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WSJ Helps End Polygamy Controversy of 'Turley's Arguments'

Date: Oct 18, 2004
Word Count: 900 words
Cross-Reference: Kay Hymowitz, Wall Street Journal, Jonathan Turley

Referring to both Jonathan Turley's (USA TODAY) op-ed and the activism of, Kay Hymowitz's (Wall Street Journal) op-ed helps pro-polygamy organization end the "Turley's Arguments" controversy.

Old   Orchard   Beach,   MAINE,   Oct.   18     --   --     Days   after   the   pro-polygamy   organization,,   publicly   revealed   that   its   own   arguments   had   been   repeated   in   an   October   3,   2004,   op-ed   in   USA   TODAY,   founder   Mark   Henkel   sought   to   end   the   controversy.     And   he   had   some   unwitting   help   from   the   Wall   Street   Journal. 
Said   Henkel,   "We   are   honestly   not   making   anything   up,   nor   are   we   out   to   undermine   Mr.   Turley   or   USA   TODAY.     We're   grateful,   actually." 
While   not   listing   out   the   different   arguments   which   they   believe   had   been   repeated   in   Turley's   October   3   op-ed,   the   original   October   14   press   release   from   had   only   zeroed   in   on   the   most   apparent   example. 
Noted   Constitutional   law   professor,   Jonathan   Turley,   had   written,   "banning   polygamy   is   no   more   a   solution   to   child   abuse   than   banning   marriage   would   be   a   solution   to   spousal   abuse."'s   October   14   press   release   explained   that   that   argument   is   a   distinct   "sound-bite"   argument   which   Henkel   created   and   has   used   for   years. 
Web-searches   at   Google   and   Yahoo   back   up   the   assertion,   when   searching: 
polygamy   AND   "vicious   wife   beaters". 
Immediately-conducted   search   results   prove   that   the   listed   web-pages   have   been   "in"   those   search   engines   for   quite   awhile. 
One   search   result   is   that   of   a   media   interview   which   Mark   Henkel   conducted   with   Metro   Source   Radio   News   Wire,   three   years   ago,   on   August   24,   2001. 
In   that   interview,   he   said,   "Just   as   you   could   find   abusive   men   in   'monogamous   marriage,'   you   can   find   'abusive   men'   in   'polygamous   marriage,'   but   just   as   you   wouldn't   ban   'monogamy'   because   of   vicious   wife   beaters,   it   makes   no   sense   to   ban   'polygamy'   on   the   basis   of   individuals   with   other   criminal   'baggage.'"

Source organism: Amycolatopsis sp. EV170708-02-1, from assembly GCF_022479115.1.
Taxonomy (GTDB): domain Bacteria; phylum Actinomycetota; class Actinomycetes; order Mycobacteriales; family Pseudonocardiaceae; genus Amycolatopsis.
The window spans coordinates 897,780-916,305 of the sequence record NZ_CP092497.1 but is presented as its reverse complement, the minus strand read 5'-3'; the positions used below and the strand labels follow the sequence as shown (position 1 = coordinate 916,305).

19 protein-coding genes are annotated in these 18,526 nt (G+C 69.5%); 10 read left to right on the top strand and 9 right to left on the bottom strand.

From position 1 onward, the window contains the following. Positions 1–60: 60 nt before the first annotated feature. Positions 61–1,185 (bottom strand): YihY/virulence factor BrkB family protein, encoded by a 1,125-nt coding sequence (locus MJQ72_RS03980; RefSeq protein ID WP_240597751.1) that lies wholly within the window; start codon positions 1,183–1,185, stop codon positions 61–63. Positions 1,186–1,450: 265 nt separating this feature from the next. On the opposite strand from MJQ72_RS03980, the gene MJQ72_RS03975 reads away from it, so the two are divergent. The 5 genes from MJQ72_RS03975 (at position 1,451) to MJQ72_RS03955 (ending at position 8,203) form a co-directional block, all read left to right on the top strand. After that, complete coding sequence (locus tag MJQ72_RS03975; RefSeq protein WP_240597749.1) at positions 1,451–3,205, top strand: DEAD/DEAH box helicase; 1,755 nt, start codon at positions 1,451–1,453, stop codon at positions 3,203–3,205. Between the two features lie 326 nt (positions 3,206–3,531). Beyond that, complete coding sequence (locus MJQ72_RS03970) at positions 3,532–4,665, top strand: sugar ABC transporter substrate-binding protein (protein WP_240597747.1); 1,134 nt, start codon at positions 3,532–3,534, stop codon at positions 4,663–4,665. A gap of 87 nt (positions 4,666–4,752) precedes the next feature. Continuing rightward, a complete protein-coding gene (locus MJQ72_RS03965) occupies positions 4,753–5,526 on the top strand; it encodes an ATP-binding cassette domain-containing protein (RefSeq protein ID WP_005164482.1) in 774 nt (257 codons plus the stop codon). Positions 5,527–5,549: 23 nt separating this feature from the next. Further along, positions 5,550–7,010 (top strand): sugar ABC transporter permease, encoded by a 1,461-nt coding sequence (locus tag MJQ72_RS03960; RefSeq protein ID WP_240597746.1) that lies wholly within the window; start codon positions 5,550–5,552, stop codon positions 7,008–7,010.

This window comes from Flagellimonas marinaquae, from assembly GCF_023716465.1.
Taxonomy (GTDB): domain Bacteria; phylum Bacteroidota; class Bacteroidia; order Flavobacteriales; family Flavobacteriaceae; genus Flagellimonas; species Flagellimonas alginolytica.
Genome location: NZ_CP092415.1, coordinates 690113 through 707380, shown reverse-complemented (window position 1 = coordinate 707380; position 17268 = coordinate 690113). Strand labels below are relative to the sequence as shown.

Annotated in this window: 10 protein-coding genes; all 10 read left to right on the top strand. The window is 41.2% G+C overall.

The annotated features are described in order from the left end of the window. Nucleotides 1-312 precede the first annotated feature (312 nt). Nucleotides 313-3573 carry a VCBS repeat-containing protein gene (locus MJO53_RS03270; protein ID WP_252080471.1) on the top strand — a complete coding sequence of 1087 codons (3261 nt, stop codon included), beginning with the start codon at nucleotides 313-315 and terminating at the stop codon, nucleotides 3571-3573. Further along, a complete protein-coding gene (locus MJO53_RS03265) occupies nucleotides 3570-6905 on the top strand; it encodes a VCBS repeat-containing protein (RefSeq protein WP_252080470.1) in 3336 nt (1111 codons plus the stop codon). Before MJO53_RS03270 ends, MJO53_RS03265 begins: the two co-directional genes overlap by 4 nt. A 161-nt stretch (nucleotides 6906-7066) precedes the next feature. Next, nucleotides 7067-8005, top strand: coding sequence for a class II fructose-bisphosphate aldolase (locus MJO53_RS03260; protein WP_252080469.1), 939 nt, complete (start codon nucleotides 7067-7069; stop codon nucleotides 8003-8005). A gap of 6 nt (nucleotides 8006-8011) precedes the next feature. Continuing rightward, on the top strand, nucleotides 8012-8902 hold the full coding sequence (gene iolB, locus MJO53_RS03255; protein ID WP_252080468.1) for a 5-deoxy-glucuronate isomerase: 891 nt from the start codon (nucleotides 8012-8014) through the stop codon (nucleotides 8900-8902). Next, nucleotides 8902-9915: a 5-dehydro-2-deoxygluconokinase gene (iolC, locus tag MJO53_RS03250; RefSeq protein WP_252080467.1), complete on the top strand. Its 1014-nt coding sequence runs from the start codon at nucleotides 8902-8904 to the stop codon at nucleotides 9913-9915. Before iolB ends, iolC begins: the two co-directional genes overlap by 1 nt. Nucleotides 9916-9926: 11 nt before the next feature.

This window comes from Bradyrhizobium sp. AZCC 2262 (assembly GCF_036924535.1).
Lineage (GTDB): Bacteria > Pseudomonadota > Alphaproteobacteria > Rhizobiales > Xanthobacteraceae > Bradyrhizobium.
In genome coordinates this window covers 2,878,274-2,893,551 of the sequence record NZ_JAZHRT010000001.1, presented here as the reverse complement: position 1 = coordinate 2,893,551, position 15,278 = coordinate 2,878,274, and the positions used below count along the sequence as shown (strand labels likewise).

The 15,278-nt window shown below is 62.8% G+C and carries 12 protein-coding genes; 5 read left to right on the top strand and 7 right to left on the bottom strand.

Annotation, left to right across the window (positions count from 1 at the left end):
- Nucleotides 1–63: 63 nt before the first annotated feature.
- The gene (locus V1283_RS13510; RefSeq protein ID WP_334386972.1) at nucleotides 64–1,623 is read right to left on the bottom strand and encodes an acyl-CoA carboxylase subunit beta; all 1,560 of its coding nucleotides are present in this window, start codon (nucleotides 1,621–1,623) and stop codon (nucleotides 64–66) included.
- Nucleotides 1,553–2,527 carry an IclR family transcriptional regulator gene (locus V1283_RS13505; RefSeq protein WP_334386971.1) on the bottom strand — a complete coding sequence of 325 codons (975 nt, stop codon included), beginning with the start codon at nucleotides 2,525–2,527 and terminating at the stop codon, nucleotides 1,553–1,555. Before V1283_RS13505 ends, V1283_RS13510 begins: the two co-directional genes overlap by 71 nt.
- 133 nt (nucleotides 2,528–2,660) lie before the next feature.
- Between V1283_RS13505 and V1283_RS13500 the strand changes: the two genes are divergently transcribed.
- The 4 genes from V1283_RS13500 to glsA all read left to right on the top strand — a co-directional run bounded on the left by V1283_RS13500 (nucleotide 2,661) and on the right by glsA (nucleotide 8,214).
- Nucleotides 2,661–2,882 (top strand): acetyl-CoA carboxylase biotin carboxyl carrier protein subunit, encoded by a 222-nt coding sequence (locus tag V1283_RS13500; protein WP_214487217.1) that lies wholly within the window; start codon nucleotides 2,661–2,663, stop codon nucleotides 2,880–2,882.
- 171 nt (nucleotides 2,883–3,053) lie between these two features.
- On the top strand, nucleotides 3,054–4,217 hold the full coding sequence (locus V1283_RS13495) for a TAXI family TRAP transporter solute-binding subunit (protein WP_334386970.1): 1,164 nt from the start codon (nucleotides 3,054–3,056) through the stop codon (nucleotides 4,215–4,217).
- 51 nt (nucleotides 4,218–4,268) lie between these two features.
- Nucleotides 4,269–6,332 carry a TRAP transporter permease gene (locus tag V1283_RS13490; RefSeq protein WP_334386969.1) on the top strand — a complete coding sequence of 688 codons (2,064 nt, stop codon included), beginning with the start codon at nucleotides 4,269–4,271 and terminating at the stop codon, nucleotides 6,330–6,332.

Another   search   result   is   that   of   an   online   copy   of   a   published   op-ed   which   Henkel   had   been   asked   to   write   for   a   daily   newspaper   in   Wheeling,   West   Virginia.     The   piece   was   published   in   The   Intelligencer,   Page   Five,   July   12,   2001.     (The   op-ed   was   later   also   donated   as   the   very   first   article   published   in   the   archives   of   the   web-site.) 
In   that   published   op-ed,   titled,   "Polygamy,   When   You   Think   About   It...,"   Henkel   wrote,     "One   primary,   common   method   of   anti-polygamy   propaganda   is   that   of   'tying   together'   unrelated   side-issues,   such   as   abuse   examples.     This   misleads   listeners   with   the   implication   that   such   side-issues   are   supposedly   the   'definition'   of   polygamy   itself.    
"God   forbid.     Abuse   is   abuse.     Even   most   pro-polygamists   vehemently   oppose   abuse.    
"The   implication   of   pro-polygamists   being   'tied   together'   with   abusers   is   as   unjust   as   it   would   be   if   a   loving   'monogamist'   was   'tied   together'   by   implication   with   cruel   wife-beaters." 
Later   in   that   same   piece,   Henkel   re-iterated   that   same   point,   saying,   "banning   polygamy   because   of   a   few   'bad'   anecdotal   examples   is   as   absurd   as   wanting   to   ban   monogamy   because   of   vicious   wife-beaters."